C++ question on "clean code design"

So there’s no OpenGL problem here, but many of you I know are great C++ programmers, so here’s my question:

Say I have a base class “Geometry” and two derived classes “Sphere” and “Cylinder”. (This is a simplified version of how I have collision detection/reaction working right now).

Okay, so I have a vector of a bunch of these objects. So I drop them all in but have to cast them to their base class “Geometry” since it’s a vector of <Geometry *>.

Now, each game loop I’m testing items in the vector against other for collisions. But there are different tests to do depending on what kind of geometry they are. Sphere-Sphere collisions are different from Sphere-Cylinder, etc.

So I need to know what kind of objects they are, so I’m using RTTI’s typeid(). But I’m told basing code logic on RTTI or dynamic_cast is poor design, and I agree.

Is there a cleaner way that anyone can think of to do this? If my explanation isn’t clear enough I can post some code.

What you want to do is known as “double dispatching”. You want to call the appropriate version of some virtual function based on the types of two objects. Look at the “visitor” design pattern. I use this for my collision detection and it works nicely.

The visitor design pattern in this case would look like this:

class Sphere;
class Cylinder;

class Geometry
//General collision
virtual bool TestCollision(Geometry *)=0;

//Specific collisions
virtual bool TestCollisionSphere(Sphere *)=0;
virtual bool TestCollisionCylinder(Cylinder *)=0;

class Sphere : public Geometry
bool TestCollision(Geometry *g){
return g->TestCollisionSphere(this);

//Specific collisions
bool TestCollisionSphere(Sphere *){
//Code for sphere-sphere collision
bool TestCollisionCylinder(Cylinder *){
//Code for sphere-cylinder collision

class Cylinder : public Geometry
bool TestCollision(Geometry *g){
return g->TestCollisionCylinder(this);

//Specific collisions
bool TestCollisionSphere(Sphere *){
//Code for cylinder-sphere collision
bool TestCollisionCylinder(Cylinder *){
//Code for cylinder-cylinder collision

Then to simply test the collision between two Geometry objects, simply call

Edit: Forgot the virtuals…

[This message has been edited by sqrt[-1] (edited 06-20-2002).]

Thanks gumby, thanks sqrt[-1], that’s exactly the sort of solution I was looking for to make my code more “elegant”… We must have elegant code nowadays, mustn’t we?

Heh heh. It’ll certainly clean things up on my end. Thanks again guys!

I prepared a simple sample of base classes… Check it out.

I hope it helps.

I would have to argue that using the dynamic cast is less bad than the answer proposed by i.


You should avoid using dynamic cast when possible, but there are appropriate times. When you implement a container (which your geometry array is) you have to allow casting to recover the base type, and this is an appropriate use of dynamic cast. Don’t let other people tell you never to use it; they probably don’t know how, that is why they tell you that.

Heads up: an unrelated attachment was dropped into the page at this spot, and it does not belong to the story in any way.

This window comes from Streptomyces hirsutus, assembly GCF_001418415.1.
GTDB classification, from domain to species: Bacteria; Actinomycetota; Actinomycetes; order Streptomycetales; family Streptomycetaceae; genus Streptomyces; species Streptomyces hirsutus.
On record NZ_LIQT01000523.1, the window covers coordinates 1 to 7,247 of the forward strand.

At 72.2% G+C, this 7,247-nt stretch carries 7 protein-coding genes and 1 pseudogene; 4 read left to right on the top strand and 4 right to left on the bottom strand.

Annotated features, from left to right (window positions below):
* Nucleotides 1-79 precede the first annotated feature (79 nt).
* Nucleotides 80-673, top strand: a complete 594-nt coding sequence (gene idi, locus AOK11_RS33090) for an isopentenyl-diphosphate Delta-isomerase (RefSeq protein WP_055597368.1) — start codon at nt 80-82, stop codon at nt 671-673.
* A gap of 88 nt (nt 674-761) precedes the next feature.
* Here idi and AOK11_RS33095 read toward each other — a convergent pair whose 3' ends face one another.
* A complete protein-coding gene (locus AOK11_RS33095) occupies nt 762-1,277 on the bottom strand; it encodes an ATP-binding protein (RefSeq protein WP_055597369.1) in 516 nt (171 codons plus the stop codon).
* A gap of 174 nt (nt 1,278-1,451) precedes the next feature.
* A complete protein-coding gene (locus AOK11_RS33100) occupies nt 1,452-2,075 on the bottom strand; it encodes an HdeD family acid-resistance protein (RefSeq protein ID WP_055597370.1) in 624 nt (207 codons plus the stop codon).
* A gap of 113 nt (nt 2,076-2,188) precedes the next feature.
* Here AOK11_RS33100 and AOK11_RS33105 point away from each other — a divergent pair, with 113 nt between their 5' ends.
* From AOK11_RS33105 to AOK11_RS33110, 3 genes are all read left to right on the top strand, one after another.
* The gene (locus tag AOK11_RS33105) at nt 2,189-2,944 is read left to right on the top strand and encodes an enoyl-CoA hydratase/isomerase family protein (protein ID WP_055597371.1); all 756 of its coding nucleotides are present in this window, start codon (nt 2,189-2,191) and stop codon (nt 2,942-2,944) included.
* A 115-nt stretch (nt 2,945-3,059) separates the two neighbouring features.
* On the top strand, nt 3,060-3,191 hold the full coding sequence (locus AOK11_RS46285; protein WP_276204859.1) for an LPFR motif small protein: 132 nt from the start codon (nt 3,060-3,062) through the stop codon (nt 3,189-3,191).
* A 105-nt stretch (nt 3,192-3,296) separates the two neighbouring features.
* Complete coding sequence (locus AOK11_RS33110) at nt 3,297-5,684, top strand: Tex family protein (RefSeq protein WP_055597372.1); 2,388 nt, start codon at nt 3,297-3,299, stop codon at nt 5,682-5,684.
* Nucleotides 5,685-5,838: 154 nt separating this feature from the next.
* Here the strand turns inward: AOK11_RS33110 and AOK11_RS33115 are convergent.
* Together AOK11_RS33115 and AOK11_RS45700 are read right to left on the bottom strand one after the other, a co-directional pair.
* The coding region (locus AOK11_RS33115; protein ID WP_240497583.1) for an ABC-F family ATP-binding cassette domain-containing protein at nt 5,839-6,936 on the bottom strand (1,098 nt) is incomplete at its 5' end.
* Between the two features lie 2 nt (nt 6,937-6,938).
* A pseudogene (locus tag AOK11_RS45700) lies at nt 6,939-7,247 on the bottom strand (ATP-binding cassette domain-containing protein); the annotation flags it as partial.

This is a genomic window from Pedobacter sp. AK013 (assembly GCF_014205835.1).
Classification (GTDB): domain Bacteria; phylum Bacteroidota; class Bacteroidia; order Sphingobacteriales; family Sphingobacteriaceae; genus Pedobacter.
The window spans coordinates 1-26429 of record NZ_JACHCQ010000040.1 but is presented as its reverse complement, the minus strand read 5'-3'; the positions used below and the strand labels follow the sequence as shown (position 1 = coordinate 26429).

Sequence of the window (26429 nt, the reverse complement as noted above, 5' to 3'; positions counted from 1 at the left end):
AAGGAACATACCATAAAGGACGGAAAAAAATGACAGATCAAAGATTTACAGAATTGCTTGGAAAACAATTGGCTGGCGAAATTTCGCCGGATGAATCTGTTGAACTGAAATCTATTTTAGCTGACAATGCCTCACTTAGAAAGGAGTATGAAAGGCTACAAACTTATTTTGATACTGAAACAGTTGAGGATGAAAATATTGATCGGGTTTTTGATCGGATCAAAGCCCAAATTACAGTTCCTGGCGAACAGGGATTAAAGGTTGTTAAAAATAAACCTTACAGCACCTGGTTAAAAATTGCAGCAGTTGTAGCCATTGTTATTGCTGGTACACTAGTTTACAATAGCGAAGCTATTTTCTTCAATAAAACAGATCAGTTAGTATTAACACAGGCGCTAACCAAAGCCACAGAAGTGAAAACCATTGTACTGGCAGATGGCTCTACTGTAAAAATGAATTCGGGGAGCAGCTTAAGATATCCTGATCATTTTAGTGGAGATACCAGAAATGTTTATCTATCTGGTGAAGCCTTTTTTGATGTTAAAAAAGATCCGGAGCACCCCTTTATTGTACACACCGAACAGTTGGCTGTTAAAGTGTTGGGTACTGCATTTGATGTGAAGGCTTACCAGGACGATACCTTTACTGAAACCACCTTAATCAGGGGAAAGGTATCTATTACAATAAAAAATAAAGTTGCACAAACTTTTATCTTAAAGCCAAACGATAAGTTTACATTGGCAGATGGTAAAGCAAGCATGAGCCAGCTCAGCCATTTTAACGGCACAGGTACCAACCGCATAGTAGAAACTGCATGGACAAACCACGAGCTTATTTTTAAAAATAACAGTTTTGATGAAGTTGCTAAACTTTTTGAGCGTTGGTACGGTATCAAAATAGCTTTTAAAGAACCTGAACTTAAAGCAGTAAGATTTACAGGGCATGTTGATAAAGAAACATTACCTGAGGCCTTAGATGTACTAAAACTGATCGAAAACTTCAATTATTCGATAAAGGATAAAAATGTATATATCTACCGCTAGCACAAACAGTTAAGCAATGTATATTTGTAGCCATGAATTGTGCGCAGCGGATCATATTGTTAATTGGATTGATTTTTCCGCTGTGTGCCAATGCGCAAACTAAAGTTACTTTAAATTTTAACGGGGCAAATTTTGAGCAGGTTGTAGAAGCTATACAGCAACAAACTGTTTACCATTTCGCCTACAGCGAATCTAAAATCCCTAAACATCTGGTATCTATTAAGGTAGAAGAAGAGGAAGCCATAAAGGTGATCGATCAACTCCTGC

The i solution has problems, because to add a new derived class you have to go edit every other derived class. This violates extensibility in a very bad way.

Remember, don’t believe everything people tell you; whoever told you dynamic cast is poor design is ignorant likely ignorant. This is the same phenomenon as when
the baptists (or muslims) say you shouldn’t dance because it will corrupt you. It is the product of weak-mindedness.

From Bjarney Soupstrap:
“…(use of dynamic cast) allows us to wrap a concrete type in a polymorphic type, say for transmission through an object I/O system (or container) and the unwrap the concrete type later.”

[This message has been edited by nickels (edited 06-20-2002).]

The plot thickens…
but I enjoy different opinions on things. I see…

nickels, Yes I do agree that dynamic casting has a place in code. (weither or not this belongs in this case is up to debate)

Just out of couriousity, how would you add a new collision type like Box? It seems to me you would need to add box-box collision, box-sphere collision and box-cylinder collision. The logical place to put these new methods would be in the Box, Sphere and Cylinder classes. Since you are updating the other derived methods you may as well insert a TestCollisionBox into the Geometry class.

The other advantage of making the base class contain abstract methods for collision is that and new descendant class MUST implement all the collision types to be valid (or you will get a compile error) This prevents you accedently “forgetting” to implement a collision against two different types of geometry.

But I’m curious nickels, how would you implement this problem?

Edit: In the above code I origionaly forgot the virtuals, OK now

[This message has been edited by sqrt[-1] (edited 06-20-2002).]

i : I don’t mean to put down on the usefullness of your solution, certainly. But as far as C++ coding conventions go I have the concerns above.

Is there no way to truly abstract the TestCollision? Store the geometry in some way so that you really can test for a collision without even consulting the derived class. Can this function be implemented entirely in the base class by storing the vertices in the base class.